So the unthinkable has happened: you’re testing out your new duck or mono hull – or maybe you’re going out to sea for the umpteenth time, without any previous incident – and lo and behold, the hull is taking on water. What do you do when your boat is sinking?
Before anything else happens: don’t panic (easier said than done, we know).
We’re assuming you’re not a seasoned skipper or you wouldn’t be reading this. So if the skipper is still aboard, as we hope he/she is, listen to what they have to say and follow every instruction to the letter.
Seriously, if you are heading out on a boat soon, you’re not sure what to do in an emergency and you won’t have a seasoned skipper aboard, here are the basic steps you should follow:
Everyone on board should have put these on before you launched but there’s almost always one person, isn’t there? So just double check.
If the boat is still in motion, kill the engines immediately and come to a stop. This lowers the water pressure against the hull, slowing the rate at which water enters the boat. Just make sure you’re not in the way of other boats.
Then start bailing out the water. You can do this manually or with a bilge pump or, if you disconnect your raw water hose, you can use your engine as a crash pump.
While you or other crew members are doing this, you can take care of the most vital step.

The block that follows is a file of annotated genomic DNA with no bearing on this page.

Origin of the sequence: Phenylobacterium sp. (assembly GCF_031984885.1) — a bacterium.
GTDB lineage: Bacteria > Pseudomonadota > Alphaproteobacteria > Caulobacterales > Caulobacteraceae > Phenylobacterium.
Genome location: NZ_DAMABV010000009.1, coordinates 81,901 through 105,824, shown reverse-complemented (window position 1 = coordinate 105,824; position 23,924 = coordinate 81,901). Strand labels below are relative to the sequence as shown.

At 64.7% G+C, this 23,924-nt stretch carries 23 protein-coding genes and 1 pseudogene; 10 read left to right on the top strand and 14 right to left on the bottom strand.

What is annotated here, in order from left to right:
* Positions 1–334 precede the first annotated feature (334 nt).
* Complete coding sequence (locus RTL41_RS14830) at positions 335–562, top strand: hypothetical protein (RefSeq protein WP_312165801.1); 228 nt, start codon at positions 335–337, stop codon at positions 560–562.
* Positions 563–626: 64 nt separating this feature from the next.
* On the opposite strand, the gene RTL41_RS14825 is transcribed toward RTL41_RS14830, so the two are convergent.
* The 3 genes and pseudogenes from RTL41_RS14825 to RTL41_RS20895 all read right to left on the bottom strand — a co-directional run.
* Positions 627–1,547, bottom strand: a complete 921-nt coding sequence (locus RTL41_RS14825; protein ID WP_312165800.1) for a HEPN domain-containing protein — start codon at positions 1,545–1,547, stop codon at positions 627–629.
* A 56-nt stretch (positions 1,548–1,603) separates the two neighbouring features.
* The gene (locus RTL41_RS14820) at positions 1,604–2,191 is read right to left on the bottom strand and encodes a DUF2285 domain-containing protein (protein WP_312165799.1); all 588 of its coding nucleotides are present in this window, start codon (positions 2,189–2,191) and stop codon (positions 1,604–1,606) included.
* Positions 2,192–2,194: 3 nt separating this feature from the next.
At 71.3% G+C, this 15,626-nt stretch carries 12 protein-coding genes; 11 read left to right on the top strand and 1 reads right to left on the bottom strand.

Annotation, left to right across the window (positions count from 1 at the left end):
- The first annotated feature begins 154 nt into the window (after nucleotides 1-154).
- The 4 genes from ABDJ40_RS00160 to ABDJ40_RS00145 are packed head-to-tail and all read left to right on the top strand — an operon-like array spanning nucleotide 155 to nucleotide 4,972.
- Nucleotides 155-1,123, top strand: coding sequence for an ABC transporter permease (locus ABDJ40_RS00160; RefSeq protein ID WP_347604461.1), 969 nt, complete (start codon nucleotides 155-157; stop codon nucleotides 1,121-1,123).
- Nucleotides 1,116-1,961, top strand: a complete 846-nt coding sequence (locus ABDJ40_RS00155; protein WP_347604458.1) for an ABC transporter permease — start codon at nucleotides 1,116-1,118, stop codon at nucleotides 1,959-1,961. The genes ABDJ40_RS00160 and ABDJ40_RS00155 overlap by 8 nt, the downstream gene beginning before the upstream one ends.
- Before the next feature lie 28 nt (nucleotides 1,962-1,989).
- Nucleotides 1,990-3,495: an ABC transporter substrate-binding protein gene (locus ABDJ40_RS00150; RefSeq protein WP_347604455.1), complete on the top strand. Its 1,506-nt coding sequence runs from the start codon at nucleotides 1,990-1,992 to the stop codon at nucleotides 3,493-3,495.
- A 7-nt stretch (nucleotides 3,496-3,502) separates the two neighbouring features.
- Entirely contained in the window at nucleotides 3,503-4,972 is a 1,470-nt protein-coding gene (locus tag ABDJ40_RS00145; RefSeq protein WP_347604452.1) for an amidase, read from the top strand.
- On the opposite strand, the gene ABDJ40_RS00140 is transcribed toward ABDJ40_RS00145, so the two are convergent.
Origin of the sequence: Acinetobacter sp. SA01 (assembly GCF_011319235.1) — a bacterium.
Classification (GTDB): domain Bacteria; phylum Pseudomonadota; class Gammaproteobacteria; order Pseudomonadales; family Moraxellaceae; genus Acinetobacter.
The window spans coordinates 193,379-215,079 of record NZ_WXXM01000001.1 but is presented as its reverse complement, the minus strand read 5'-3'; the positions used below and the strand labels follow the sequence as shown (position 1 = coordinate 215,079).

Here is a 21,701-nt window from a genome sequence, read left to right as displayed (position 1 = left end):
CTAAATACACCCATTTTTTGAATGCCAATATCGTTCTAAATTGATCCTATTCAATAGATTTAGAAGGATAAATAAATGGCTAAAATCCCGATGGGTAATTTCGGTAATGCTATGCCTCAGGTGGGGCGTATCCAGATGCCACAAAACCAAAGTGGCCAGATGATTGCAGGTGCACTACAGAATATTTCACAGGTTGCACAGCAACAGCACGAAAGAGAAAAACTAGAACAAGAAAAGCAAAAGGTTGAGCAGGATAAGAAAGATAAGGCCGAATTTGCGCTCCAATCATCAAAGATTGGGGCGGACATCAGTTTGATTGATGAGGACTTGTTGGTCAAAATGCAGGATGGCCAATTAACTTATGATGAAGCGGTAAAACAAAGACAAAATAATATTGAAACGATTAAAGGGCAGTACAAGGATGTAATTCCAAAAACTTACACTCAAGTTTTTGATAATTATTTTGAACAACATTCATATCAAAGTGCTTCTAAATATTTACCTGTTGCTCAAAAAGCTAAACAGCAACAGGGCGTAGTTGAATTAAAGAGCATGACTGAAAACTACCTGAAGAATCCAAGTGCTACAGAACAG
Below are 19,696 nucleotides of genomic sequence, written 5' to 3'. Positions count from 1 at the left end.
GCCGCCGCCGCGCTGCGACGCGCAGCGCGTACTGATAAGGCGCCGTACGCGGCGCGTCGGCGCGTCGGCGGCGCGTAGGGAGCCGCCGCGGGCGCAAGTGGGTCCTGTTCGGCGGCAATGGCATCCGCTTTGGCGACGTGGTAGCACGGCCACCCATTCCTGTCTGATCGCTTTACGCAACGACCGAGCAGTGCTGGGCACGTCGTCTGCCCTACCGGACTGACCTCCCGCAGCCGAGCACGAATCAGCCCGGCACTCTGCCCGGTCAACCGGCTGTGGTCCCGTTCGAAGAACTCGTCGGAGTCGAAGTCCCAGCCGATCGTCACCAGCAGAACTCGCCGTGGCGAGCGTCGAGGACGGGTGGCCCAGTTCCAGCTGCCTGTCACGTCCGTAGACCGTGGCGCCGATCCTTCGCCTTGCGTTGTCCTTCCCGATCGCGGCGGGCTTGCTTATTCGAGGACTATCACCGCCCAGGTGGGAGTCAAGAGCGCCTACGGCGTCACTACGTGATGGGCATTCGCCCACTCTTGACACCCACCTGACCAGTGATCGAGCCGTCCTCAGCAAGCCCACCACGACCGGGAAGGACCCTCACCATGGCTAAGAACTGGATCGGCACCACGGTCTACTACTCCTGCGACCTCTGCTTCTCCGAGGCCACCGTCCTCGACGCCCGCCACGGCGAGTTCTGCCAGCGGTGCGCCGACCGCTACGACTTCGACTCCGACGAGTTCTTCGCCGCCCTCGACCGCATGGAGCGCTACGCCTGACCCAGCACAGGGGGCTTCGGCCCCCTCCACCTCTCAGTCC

Maybe a hose has burst, or maybe the drain hole wasn’t sealed properly. These are two things you can check for. If it’s a hose, try and close its seacock. If it’s the hull drain, you should keep plugs on board that you can use to plug it up. With any hole in the hull, plug it up as quickly as you can, with whatever you can find – towels, clothing, whatever suitable items you may have to hand.
Once you locate the leak, trim the boatload, i.e. move crew, passengers and anything you may be carrying to the side of the boat opposite to where the leak is.
Call for help, either to surrounding boats or the port authority using VHF channel 16 if you are equipped with a two-way radio.
Plugging the leaks buys you time but you need to get to safety as soon as possible. Head to shore as soon as you can. It’s better to beach than be stuck in open water as your boat goes down.
However, if your boat is too far gone to reach the shore and you are too far out to swim to dry land, it is best to stay with the boat – even if it capsizes. Climb on and wait for help.
A good quality, well-maintained boat should stay safely afloat for years. Contact us to discuss the maintenance of your boat, or if you are looking for the perfect new or pre-owned vessel.